The Supreme Court on Wednesday allowed trading in cryptocurrencies. In April 2018, the Reserve Bank of India (RBI) had issued a circular which barred banks and financial services from dealing in cryptocurrency.

Most of us don’t know what cryptocurrency is? Here is the answer to this question

In simple terms, cryptocurrency is a type of digital or virtual money. It serves as ordinary money, such as dollars, pounds, euros, yen, etc. But it has no physical counterparts — banknotes or coins that can be carried around, that is, the cryptocurrency exists only in electronic form.

Once the cryptocurrency transaction is completed, it is automatically added to the blockchain and becomes irreversible forever.

A blockchain is a decentralized database consisting of a blockchain in which all transactions of network members are stored. In simple terms, the blockchain is a combination of computers connected, and not to the central server.

Currently, the global market capitalization of cryptocurrencies is around $256 Bn. This figure is about $65 Bn more than what it was at the beginning of the Year 2020. To offer you better clarity, the sum is over $10 Bn more than how much India’s GDP increased between 2017 and 2018.

What Made The Crypto Market Crash In 2018? Are They Safe?

Well, in 2018, cryptocurrencies were trading at hyper-inflated prices as more and more global investors rallied to buy them. This largely involves supply-demand dynamics and is like overvalued stocks in the equity market. To help you understand, there are only a finite number of crypto assets available with any cryptocurrency ledger. For instance, only 21 Mn bitcoins can ever be mined as per the current bitcoin protocols. Now, like any other market (stocks, commodity, currency, etc.), if the demand is higher than the supply, the prices will surge. Similarly, if the supply is higher than the demand, the prices will dwindle.

Technically, cryptocurrencies – which are based on the revolutionary Blockchain technology – are the perfect answer to several global economic challenges. The biggest solution extended by them is that they enable global remittance settlements in real-time. This is without needing an intermediary or third-party players for authentication purposes. They, moreover, are highly secure as they follow a distributed-ledger system (and do not have a single point of failure). They also bring superior transparency to the system which quite opposite of its perceived anonymous nature. This is why many global banks have also started accepting cryptocurrencies as a payment alternative.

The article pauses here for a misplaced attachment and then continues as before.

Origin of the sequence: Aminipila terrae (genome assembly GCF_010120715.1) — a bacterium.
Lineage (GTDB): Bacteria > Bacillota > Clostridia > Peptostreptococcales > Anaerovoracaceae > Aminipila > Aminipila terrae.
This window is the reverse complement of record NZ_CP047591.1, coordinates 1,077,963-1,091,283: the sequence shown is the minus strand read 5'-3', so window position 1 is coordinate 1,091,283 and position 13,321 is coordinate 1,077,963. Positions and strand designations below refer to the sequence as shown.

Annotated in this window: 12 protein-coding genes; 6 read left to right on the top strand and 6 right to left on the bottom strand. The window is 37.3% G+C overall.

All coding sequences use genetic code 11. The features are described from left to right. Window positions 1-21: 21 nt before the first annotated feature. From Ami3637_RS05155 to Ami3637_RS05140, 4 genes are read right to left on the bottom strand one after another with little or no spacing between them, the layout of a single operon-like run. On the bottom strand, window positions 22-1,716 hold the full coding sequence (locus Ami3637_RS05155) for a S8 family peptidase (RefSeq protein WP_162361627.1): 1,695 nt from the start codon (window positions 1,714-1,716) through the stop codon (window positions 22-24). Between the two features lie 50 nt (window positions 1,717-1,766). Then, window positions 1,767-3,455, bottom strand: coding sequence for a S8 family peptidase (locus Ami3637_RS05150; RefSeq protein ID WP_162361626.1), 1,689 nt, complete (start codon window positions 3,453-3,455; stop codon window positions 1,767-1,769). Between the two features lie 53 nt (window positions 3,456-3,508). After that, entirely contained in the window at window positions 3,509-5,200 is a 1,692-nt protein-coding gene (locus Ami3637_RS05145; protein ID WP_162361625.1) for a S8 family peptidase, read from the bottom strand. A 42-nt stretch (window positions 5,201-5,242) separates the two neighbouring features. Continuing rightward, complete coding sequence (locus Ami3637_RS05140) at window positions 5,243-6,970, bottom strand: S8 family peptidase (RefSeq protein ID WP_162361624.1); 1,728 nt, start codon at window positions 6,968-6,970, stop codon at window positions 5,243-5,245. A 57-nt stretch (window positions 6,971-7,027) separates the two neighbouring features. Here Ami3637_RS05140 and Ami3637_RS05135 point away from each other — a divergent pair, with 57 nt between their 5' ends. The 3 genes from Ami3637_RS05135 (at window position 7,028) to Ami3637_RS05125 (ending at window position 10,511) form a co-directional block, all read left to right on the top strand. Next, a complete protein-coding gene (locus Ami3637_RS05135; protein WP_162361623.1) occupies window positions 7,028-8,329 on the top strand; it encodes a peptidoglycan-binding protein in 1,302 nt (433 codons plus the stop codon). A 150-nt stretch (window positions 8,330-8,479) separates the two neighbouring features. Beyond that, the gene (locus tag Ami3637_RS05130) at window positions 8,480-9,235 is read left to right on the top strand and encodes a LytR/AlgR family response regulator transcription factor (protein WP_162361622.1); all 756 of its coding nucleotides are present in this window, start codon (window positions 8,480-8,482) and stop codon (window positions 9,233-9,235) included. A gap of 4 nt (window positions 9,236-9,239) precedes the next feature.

In July 2019, the RBI has itself said in the Supreme Court that cryptocurrencies aren’t banned in India and are only ‘ring-fenced’. This ring-fencing has made cryptocurrency trades in India to be processed in a P2P (Person-to-Person) format. For instance, if a person wants to buy cryptocurrency, he or she trades it on a crypto exchange and transfer the money directly into the seller’s account. The cryptocurrency is kept with the crypto exchange which acts as an escrow till the transaction is completed.

Transactions are monitored by central authorities when using digital currency, they can easily mark transactions as suspicious, or even block an account.

Why did RBI raise an issue over cryptocurrency?

The first claim is that cryptocurrency isn’t a currency. It’s a commodity. Think gold and silver. The only difference — cryptos are virtual commodities. So you can’t touch, hold or caress them if you are into that sort of thing.

This distinction is important because the RBI cannot regulate the trade of commodities. It can screw you over if you introduce another currency and try to compete with Rupee (by introducing a blanket ban). But it can’t do much if you are trading gold or silver.

Another reason cited by them is the anonymity of the transactions and, therefore, the difficulty in tracking the source of money.

What’s next?

Now, the ball is in the court of the crypto industry, Parliament and government agencies. So, the industry needs to continue to show that it is responsible and self-regulate. And meanwhile, the government may consider balanced regulations that will protect the interests of consumers

Banks can now deal in cryptocurrency after the Supreme Court quashed the Reserve Bank of India’s (RBI) ban. However, a proposed bill is still pending with the government that could make it difficult for cryptocurrency players to survive in India.

The regulatory uncertainty is probably the biggest concern for the government.

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